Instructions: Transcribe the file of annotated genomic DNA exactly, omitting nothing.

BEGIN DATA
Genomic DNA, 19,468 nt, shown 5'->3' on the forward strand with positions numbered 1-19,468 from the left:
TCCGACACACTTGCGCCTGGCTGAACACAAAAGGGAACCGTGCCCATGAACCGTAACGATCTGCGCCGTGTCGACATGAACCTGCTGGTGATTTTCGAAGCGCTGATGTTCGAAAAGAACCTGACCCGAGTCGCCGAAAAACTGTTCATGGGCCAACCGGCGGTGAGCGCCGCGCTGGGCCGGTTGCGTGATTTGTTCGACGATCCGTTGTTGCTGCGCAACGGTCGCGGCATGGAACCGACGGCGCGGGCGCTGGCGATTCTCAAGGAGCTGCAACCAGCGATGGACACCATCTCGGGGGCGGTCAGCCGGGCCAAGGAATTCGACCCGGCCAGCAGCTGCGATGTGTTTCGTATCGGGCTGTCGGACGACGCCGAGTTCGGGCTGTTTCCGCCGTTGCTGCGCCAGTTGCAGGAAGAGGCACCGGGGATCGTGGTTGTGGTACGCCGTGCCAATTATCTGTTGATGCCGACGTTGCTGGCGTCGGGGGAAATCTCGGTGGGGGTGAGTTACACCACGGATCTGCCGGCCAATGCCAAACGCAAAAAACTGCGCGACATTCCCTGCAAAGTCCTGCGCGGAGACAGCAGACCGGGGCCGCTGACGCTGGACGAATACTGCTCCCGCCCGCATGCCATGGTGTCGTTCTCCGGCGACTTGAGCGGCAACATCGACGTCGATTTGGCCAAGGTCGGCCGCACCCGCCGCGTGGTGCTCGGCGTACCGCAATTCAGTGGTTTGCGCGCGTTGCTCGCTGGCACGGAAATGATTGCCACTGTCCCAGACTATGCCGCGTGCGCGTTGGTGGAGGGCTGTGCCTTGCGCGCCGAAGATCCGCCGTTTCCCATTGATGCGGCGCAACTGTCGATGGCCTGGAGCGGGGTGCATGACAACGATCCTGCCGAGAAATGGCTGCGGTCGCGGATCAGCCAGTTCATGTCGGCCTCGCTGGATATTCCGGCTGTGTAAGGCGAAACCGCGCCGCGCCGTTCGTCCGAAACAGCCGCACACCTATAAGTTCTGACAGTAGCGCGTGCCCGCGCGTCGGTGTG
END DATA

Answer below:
Genomic DNA, 19,468 nt, shown 5'->3' on the forward strand with positions numbered 1-19,468 from the left:
TCCGACACACTTGCGCCTGGCTGAACACAAAAGGGAACCGTGCCCATGAACCGTAACGATCTGCGCCGTGTCGACATGAACCTGCTGGTGATTTTCGAAGCGCTGATGTTCGAAAAGAACCTGACCCGAGTCGCCGAAAAACTGTTCATGGGCCAACCGGCGGTGAGCGCCGCGCTGGGCCGGTTGCGTGATTTGTTCGACGATCCGTTGTTGCTGCGCAACGGTCGCGGCATGGAACCGACGGCGCGGGCGCTGGCGATTCTCAAGGAGCTGCAACCAGCGATGGACACCATCTCGGGGGCGGTCAGCCGGGCCAAGGAATTCGACCCGGCCAGCAGCTGCGATGTGTTTCGTATCGGGCTGTCGGACGACGCCGAGTTCGGGCTGTTTCCGCCGTTGCTGCGCCAGTTGCAGGAAGAGGCACCGGGGATCGTGGTTGTGGTACGCCGTGCCAATTATCTGTTGATGCCGACGTTGCTGGCGTCGGGGGAAATCTCGGTGGGGGTGAGTTACACCACGGATCTGCCGGCCAATGCCAAACGCAAAAAACTGCGCGACATTCCCTGCAAAGTCCTGCGCGGAGACAGCAGACCGGGGCCGCTGACGCTGGACGAATACTGCTCCCGCCCGCATGCCATGGTGTCGTTCTCCGGCGACTTGAGCGGCAACATCGACGTCGATTTGGCCAAGGTCGGCCGCACCCGCCGCGTGGTGCTCGGCGTACCGCAATTCAGTGGTTTGCGCGCGTTGCTCGCTGGCACGGAAATGATTGCCACTGTCCCAGACTATGCCGCGTGCGCGTTGGTGGAGGGCTGTGCCTTGCGCGCCGAAGATCCGCCGTTTCCCATTGATGCGGCGCAACTGTCGATGGCCTGGAGCGGGGTGCATGACAACGATCCTGCCGAGAAATGGCTGCGGTCGCGGATCAGCCAGTTCATGTCGGCCTCGCTGGATATTCCGGCTGTGTAAGGCGAAACCGCGCCGCGCCGTTCGTCCGAAACAGCCGCACACCTATAAGTTCTGACAGTAGCGCGTGCCCGCGCGTCGGTGTG